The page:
Remember the Exodus: For All These Things
Natan Sharansky was hardly alone in this... When speaking at an event commemorating 70 years since the Exodus ship made its heroic voyage, the executive director of the Jewish Agency and former Russian refusenik spoke about how back in Russia no one ever heard the real Exodus story; rather it was only after Leon Uris' 1958 fictionalized account, 'Exodus', came out that he learned about the Aliyah Bet and it became a part of his own dream to make aliyah to Israel.
In fact the bestseller, and the epic 1960 film starring Paul Newman based on it, are, for many, all the education they have on this event that was so pivotal to the founding of the State of Israel. And that's a shame, because while they gave deep Zionist feelings in abundance, they gave little to no historical fact.
Now, 70 years later, efforts are being made to learn and understand - and to remember - the incredible determination and courage of the 4515 Holocaust survivors who were forced back to Germany by the British army before being able to disembark in the Promised Land, and the impact the episode had in the State of Israel's founding.
One way was through a moving ceremony at the Haifa Port, including a special exhibition by the the Israel Forever Foundation and the installation of a beautiful monument commemorating the ship and the events surrounding it.
More than 100 survivors were present, along with their families, various dignitaries, soldiers in the IDF navy and a group of new immigrants and other guests to view a beautiful exhibit, listen to moving speakers and performers, and witness the installation of the permanent monument dedicated to this difficult, impactful event.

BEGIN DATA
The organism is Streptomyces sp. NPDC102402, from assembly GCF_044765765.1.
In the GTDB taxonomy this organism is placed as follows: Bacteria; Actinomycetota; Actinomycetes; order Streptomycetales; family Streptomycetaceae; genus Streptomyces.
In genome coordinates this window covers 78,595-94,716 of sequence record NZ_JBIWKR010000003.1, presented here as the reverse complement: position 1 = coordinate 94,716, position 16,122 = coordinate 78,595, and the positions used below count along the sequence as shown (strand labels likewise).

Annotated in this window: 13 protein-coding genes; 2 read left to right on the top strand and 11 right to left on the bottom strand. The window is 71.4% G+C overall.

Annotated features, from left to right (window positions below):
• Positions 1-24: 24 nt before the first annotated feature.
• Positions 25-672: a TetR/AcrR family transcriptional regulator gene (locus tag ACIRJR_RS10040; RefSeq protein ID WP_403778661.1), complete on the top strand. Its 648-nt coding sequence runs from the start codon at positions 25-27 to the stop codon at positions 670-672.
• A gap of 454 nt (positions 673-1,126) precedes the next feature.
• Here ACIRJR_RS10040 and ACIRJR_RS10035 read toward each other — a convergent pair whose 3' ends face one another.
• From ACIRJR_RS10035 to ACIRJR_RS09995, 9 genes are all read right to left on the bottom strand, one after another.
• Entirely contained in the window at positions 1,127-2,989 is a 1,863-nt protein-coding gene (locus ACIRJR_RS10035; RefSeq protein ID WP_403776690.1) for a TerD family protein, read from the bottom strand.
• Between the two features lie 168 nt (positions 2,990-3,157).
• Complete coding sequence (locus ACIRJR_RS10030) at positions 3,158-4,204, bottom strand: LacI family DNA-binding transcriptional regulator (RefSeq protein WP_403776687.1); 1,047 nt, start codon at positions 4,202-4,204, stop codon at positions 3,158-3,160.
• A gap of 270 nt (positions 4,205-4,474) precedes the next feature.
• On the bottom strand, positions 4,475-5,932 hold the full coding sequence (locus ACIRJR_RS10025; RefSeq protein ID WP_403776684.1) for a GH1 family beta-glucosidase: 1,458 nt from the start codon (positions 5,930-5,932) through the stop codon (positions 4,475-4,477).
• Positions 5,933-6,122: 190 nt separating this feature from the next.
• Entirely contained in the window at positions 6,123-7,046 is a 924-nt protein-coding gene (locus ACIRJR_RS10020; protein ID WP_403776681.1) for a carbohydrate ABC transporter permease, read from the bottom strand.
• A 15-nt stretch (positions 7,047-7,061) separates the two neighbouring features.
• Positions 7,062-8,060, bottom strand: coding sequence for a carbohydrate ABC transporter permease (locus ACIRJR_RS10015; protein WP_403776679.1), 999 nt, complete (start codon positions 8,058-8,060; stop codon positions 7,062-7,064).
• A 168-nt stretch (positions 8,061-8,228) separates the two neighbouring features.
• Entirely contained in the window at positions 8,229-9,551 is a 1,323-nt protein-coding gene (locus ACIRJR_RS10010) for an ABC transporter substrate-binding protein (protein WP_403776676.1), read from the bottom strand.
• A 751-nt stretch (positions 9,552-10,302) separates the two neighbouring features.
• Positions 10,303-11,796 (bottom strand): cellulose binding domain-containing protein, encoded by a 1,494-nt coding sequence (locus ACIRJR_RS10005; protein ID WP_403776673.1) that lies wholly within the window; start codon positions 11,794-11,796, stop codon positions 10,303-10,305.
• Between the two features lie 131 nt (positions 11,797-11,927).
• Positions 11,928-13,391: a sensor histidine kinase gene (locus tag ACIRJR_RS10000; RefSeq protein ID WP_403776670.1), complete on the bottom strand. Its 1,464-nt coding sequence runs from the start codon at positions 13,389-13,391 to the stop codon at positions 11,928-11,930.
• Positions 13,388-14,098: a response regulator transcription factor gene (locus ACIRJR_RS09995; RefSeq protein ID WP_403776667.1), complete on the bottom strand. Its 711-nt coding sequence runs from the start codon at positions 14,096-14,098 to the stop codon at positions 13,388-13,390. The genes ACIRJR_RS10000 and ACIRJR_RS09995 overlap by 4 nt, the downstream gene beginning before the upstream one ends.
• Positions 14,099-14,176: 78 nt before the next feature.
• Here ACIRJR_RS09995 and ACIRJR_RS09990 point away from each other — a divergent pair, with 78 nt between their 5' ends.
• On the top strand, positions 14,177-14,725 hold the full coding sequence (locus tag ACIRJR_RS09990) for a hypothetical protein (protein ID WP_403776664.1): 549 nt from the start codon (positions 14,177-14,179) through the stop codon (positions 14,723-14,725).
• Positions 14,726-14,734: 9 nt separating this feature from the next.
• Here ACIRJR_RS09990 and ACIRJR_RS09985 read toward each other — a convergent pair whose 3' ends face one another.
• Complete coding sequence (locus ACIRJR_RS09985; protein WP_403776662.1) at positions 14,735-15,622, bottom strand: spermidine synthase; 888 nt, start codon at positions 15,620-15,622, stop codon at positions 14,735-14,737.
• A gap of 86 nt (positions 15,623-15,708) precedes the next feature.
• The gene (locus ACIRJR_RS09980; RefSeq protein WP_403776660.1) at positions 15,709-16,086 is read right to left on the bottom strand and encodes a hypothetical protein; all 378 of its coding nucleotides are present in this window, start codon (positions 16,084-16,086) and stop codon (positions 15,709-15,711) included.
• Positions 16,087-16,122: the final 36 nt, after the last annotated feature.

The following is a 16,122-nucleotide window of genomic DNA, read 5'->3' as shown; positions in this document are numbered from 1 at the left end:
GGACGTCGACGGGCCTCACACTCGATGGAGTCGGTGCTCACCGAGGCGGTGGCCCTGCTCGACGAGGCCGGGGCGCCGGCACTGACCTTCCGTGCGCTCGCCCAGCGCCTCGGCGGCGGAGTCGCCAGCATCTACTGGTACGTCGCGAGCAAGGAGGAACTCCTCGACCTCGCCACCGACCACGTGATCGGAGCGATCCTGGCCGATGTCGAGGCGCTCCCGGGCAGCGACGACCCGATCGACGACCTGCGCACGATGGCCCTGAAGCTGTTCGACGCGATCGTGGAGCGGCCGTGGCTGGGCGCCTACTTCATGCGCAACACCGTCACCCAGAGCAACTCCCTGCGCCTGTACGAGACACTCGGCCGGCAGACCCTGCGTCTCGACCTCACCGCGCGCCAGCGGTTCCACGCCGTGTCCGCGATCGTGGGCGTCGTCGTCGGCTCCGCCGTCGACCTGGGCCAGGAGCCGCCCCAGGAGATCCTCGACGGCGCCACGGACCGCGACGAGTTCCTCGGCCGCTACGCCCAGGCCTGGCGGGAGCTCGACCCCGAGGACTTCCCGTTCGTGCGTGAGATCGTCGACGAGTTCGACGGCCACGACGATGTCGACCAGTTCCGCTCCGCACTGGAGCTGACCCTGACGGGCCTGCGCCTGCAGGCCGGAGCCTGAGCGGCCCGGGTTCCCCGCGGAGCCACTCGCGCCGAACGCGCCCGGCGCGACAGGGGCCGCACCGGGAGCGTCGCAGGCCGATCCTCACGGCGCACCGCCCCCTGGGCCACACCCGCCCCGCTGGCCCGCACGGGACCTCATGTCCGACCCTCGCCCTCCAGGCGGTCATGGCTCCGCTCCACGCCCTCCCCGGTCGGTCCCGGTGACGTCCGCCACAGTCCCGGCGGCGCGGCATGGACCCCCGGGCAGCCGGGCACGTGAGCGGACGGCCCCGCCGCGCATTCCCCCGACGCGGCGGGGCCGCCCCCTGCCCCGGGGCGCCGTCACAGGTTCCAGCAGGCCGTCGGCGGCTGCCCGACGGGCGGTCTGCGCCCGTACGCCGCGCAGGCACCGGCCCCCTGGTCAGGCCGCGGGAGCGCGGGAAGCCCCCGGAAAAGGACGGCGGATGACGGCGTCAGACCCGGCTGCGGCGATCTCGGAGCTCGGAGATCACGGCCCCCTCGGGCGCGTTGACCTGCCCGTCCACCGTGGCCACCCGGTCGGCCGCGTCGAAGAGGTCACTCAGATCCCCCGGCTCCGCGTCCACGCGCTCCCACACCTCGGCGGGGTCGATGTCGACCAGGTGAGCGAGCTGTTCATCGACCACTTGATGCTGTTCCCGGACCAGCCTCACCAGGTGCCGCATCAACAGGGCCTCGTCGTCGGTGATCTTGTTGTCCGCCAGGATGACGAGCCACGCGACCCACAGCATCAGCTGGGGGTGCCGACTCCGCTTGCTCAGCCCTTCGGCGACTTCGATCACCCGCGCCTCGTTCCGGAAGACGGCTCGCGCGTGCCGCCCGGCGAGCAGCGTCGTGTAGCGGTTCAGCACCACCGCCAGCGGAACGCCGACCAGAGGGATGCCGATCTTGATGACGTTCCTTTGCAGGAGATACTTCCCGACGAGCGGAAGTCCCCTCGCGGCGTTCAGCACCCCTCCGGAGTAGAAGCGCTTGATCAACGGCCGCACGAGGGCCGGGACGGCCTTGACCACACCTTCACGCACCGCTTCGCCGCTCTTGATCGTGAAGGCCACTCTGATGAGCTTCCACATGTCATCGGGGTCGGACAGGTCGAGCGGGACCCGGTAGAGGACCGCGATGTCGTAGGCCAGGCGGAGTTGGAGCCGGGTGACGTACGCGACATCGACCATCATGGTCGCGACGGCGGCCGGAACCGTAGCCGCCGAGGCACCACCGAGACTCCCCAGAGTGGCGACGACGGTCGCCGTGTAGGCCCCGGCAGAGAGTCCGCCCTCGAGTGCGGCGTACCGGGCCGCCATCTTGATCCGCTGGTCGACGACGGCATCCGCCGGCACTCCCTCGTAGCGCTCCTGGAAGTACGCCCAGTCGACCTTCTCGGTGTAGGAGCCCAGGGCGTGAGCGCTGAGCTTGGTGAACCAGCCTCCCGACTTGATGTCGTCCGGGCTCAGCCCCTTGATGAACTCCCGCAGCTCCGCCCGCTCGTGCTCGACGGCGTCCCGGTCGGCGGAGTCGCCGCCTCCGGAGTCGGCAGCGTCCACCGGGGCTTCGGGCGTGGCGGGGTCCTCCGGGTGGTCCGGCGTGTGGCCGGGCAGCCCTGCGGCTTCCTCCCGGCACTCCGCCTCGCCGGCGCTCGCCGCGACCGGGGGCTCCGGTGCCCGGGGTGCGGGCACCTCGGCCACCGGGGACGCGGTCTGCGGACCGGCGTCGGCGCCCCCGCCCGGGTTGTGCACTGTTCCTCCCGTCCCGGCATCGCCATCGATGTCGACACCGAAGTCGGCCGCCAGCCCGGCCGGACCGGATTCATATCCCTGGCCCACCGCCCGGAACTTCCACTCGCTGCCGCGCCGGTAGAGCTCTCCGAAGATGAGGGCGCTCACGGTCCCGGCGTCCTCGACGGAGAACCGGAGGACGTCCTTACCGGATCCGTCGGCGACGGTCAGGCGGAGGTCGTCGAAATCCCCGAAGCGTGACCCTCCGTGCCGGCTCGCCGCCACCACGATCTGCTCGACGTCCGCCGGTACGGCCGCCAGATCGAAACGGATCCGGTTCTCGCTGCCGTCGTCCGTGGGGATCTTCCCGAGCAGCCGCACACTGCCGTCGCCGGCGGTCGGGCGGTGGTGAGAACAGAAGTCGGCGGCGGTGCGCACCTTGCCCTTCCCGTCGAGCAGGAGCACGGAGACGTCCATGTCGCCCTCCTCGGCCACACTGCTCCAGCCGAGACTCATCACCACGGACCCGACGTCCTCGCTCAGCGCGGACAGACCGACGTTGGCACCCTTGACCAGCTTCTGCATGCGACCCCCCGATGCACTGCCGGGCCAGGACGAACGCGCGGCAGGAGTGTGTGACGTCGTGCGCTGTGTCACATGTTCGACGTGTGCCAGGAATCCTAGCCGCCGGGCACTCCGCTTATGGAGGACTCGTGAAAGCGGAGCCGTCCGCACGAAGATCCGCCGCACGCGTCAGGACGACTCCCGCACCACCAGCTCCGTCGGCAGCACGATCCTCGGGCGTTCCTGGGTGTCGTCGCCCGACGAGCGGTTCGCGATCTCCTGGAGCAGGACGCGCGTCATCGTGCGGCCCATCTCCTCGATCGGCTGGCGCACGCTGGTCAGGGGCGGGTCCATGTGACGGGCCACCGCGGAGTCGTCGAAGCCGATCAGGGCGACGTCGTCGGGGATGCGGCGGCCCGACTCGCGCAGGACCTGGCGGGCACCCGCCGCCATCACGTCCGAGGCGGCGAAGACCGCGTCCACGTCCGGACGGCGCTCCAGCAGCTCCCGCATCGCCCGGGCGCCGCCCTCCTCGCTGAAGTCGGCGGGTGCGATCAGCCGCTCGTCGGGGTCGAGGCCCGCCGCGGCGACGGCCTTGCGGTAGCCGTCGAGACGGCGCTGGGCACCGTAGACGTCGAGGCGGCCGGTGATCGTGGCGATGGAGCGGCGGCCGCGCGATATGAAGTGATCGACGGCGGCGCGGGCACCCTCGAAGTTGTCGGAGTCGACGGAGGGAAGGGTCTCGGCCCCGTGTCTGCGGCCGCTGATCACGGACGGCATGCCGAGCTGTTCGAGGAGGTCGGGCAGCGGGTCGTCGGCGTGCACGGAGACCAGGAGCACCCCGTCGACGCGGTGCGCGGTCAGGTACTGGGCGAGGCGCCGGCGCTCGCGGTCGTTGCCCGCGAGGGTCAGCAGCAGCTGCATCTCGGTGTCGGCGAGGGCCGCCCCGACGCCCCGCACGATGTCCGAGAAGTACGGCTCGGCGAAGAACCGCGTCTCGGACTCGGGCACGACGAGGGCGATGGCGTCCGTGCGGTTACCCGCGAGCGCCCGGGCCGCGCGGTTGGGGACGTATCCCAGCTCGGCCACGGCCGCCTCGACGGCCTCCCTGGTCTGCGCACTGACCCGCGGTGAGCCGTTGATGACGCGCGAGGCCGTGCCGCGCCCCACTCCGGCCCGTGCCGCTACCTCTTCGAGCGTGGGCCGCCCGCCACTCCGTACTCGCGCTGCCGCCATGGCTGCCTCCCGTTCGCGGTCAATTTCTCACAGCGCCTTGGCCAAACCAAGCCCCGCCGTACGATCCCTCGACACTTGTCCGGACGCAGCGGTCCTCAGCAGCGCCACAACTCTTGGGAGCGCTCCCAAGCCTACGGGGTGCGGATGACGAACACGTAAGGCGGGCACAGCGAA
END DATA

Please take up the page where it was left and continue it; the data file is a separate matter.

Among the speakers were Israeli MK Yoav Galant who was joined by his mother, Froma Galant, who had been a 12-year-old on the Exodus. Galant spoke of how the Exodus incident represents the transition from the Holocaust to revival. Seeing Galant up there with his own mother underscored the deep, real connection Israelis have to the roots of the founding of our state.
Survivor Aryeh Itamar, who was just 8 years old on the boat, spoke about the power of being together with other survivors and the powerful moment of seeing the Haifa coastline in front of him.
All of the survivors have their own stories to tell. Just walking around the port, it was a pretty safe bet that any person there over 70 had his or her own personal story of the Exodus. Many of the younger ones too. Like Miriam, whose parents were both on the Exodus, and who grew up under the shadow of the pivotal events surrounding it.
Legendary Israeli folk singer Shuli Natan sang the timeless classic 'Yerushalayim shel Zahav' accompanied by British violinist Verity Steele. The violinist had discovered that her uncle had been part of the British Royal Navy that tried to prevent the Exodus from coming to Palestine. She was there to apologize to the Exodus survivors...
What brought so many to tears was when Shuli Natan sang 'Al Kol Eileh' (For All These Things). We looked around and there were all of these survivors singing along to such powerful words, it was everything:
"Over the person who returns home from the distances...
Over all these things, grant your protection my Lord...
Do not forget the hope...
Bring me back and I shall return to the good land."
Inspired by her Aliyah experience, Laura began writing and never stopped. She is the author of the book, MOVING UP: An Aliyah Journal, a memoir of her move to Israel. She has spoken about Israel and Aliyah all over the United States and Israel. Formerly the head of social media at Nefesh B'Nefesh, Laura is currently the director of marketing at Shavei Israel, as well as a marketing consultant.